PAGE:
Shalom Shattered: Writing About Pain

“Story begins when an event, either by human decision or accident in the universe, radically upsets the balance of forces in the protagonist’s life, arousing in that character the need to restore the balance of life.” ~ Robert McKee, Screenwriting lecturer

Shalom - Peace | Photo provided by Alex Ringer & freeimages.com

Shalom – Peace | Photo provided by Alex Ringer & freeimages.com

When I began writing The Widows of Wyatt Abney my goal was to explore grief. The inciting incident was a fixed point from which I’ve never strayed. The effects of that incident changed a bit as I wrote the first draft. After my writing group went through the manuscript with me, so many changes came to mind. They forced me to dig deeper. But it wasn’t until I read Story that I realized the true missing element.

“It’s counter-intuitive to delve into pain in order to heal. We think we’ll be happy if we can manipulate or dismiss our feelings by ignoring past hurts. “That was then, this is now.” Running from pain doesn’t move us toward healing. The pain is still there and we are worn out.” (page 76)

While writing the first few drafts I stood apart from the unfolding action, from the emotions, and that was a mistake. Just as my characters need to fully experience the tragedies of their lives, I must fully experience those of my own. As the teller of their story I mustn’t be afraid to let their pain touch me.

Tragedy shaped the lives of the protagonist and antagonist. While one ran away from the pain, the other wallowed in it. When they meet again they can no longer ignore or pretend. They are forced to face their pain. How am I to be credible if I don’t face my own pain? How can the story ring true if I distance myself from the pain of my characters? I must confront the ugliness of my past, peel it away and reveal the beauty left behind.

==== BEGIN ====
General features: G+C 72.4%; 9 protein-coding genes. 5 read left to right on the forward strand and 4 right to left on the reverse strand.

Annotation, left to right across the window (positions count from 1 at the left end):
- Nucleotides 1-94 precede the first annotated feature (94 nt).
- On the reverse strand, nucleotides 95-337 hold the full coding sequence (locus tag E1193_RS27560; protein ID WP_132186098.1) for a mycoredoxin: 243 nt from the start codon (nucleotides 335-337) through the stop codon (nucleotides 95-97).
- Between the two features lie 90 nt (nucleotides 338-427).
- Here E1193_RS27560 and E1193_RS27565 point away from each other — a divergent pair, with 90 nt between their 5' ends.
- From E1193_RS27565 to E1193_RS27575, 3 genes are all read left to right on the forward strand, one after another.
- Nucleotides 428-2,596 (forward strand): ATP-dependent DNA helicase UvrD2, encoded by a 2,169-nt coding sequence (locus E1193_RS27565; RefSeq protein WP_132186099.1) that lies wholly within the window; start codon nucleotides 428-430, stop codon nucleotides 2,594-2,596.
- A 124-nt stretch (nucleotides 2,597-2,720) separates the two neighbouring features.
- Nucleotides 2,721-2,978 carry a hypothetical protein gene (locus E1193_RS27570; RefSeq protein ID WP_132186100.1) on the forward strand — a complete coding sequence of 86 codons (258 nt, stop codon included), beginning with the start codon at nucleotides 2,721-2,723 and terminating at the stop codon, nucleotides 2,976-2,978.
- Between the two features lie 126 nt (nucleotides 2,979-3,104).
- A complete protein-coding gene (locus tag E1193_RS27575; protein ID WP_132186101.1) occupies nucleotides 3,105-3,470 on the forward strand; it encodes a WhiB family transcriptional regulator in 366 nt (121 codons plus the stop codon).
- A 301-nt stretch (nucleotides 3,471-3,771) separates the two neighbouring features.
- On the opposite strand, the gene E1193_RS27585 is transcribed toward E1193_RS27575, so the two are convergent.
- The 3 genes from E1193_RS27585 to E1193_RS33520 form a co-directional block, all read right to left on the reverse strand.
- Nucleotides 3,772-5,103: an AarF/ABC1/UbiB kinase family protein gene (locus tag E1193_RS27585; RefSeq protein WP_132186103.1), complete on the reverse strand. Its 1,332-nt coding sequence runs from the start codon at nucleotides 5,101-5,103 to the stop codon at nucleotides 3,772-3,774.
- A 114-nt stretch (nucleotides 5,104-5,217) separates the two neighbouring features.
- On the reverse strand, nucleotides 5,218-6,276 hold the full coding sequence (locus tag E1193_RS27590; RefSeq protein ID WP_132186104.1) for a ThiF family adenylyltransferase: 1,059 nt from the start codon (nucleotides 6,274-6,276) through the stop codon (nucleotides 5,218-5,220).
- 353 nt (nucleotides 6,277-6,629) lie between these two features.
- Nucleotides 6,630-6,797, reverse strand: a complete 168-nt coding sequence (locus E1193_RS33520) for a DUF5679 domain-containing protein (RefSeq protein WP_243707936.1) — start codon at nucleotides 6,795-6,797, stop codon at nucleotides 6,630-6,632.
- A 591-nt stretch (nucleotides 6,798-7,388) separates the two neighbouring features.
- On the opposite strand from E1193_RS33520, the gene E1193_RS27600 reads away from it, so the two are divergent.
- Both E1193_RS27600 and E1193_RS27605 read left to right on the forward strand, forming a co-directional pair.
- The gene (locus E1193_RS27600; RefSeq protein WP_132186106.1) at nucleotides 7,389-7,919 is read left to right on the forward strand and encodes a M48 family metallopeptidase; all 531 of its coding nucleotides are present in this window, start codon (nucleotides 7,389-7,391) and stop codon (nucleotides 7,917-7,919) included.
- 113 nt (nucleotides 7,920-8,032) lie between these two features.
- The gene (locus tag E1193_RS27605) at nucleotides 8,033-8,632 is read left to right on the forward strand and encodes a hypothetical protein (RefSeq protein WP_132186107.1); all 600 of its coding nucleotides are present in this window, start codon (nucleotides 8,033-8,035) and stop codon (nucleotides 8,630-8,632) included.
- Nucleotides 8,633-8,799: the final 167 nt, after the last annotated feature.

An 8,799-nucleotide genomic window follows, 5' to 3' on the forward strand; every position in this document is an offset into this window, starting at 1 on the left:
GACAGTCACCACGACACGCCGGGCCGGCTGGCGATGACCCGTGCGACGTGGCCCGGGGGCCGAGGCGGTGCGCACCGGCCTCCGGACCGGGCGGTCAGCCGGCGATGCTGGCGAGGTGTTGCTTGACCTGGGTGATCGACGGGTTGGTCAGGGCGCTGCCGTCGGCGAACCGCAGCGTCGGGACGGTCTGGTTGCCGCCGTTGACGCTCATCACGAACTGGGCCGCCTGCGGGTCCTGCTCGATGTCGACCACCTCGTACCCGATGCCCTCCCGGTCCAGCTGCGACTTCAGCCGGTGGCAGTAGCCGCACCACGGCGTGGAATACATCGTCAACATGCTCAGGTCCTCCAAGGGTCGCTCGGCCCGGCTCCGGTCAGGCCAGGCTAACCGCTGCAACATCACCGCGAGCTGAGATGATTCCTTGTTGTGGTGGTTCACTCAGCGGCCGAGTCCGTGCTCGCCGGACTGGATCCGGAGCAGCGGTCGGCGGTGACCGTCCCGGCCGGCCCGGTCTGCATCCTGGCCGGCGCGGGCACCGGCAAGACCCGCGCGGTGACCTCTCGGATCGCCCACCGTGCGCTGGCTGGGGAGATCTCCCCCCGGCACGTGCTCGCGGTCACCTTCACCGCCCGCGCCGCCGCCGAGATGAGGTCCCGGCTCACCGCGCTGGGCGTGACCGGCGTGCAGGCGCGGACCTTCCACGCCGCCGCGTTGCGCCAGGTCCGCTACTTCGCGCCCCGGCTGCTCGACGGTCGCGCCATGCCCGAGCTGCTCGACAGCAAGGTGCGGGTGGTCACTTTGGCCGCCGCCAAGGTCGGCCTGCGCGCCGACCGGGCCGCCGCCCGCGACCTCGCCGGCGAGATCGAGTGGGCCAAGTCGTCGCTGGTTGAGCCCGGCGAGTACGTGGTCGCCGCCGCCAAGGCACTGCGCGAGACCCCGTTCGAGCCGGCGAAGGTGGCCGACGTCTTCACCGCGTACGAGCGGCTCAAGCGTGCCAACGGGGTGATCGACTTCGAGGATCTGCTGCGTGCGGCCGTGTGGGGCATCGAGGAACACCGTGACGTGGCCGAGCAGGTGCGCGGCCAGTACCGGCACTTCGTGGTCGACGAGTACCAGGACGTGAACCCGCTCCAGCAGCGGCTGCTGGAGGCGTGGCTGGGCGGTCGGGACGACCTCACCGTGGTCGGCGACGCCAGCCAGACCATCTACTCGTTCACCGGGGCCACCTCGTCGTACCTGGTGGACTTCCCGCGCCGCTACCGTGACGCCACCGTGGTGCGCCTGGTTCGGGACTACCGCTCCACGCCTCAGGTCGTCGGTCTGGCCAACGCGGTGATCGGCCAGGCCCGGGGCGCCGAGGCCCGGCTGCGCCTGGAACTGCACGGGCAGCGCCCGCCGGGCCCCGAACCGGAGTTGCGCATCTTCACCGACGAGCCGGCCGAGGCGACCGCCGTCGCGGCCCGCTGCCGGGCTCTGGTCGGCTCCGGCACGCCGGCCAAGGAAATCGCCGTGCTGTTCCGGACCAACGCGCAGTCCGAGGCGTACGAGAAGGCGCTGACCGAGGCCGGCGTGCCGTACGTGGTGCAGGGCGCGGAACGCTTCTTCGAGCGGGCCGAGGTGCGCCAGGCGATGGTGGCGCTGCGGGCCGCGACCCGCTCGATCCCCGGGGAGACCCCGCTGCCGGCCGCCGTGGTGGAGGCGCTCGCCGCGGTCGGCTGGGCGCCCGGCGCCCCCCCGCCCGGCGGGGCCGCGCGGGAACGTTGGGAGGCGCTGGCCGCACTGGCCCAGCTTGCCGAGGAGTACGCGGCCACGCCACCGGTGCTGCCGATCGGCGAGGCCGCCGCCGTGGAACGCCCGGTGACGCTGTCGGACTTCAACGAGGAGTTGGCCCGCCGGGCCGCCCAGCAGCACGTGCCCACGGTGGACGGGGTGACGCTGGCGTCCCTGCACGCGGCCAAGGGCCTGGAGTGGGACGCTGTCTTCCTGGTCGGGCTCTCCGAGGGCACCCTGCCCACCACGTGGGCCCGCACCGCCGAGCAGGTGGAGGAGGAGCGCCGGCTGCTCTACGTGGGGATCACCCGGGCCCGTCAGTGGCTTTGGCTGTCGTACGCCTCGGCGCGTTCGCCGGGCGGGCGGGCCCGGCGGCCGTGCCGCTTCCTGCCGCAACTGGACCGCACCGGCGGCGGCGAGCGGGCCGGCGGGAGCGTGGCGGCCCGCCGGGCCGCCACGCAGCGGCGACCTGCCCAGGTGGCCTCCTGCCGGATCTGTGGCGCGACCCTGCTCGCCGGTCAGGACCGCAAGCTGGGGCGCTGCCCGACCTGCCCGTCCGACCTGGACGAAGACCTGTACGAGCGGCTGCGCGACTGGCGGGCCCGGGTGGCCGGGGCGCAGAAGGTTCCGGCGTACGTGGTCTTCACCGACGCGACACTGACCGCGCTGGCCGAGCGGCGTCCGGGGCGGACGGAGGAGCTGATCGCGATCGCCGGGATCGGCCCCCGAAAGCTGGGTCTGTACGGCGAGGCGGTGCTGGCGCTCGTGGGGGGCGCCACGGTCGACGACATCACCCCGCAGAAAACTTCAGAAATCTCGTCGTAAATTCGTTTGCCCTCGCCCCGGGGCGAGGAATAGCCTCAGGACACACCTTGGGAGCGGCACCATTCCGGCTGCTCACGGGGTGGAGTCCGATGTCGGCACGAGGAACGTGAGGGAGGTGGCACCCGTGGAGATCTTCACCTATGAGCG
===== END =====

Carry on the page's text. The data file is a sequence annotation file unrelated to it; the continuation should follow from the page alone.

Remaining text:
The Reward |Photo provided by Brad Harrison & freeimages.com

The Reward | Photo provided by Brad Harrison & freeimages.com

We all come face to face with ugliness in many forms such as injustice, cruelty, shame, betrayal, tragedy. We ask questions like “Why did that happen?” or “How can my life have meaning?”

“When we don’t settle for the superficial answers that have gotten us by in the past, we will find the meaning of our narratives and understand the impact of our pain.” (Story, page 76)

Yes, my stories can be ugly. However, I strive to show the beauty of life. If my words can convince others to take an honest look at their own suffering, teach them to become gentle with themselves and others and bring healing into their lives, I will be a successful writer.

What do you hope your writing accomplishes?

  • I read an early draft of this story, and I loved these people. I’m really looking forward to the final version and the deeper exploration of all the characters.

    • Thanks, Staci. It’s been tough with this round of edits because the task seems daunting. Realizing what I need to do has lessened that feeling.

      • Rewriting is always harder than writing. At least, for me it is. I’m sure you’ll be fine. And if I can help in any manner, just let me know.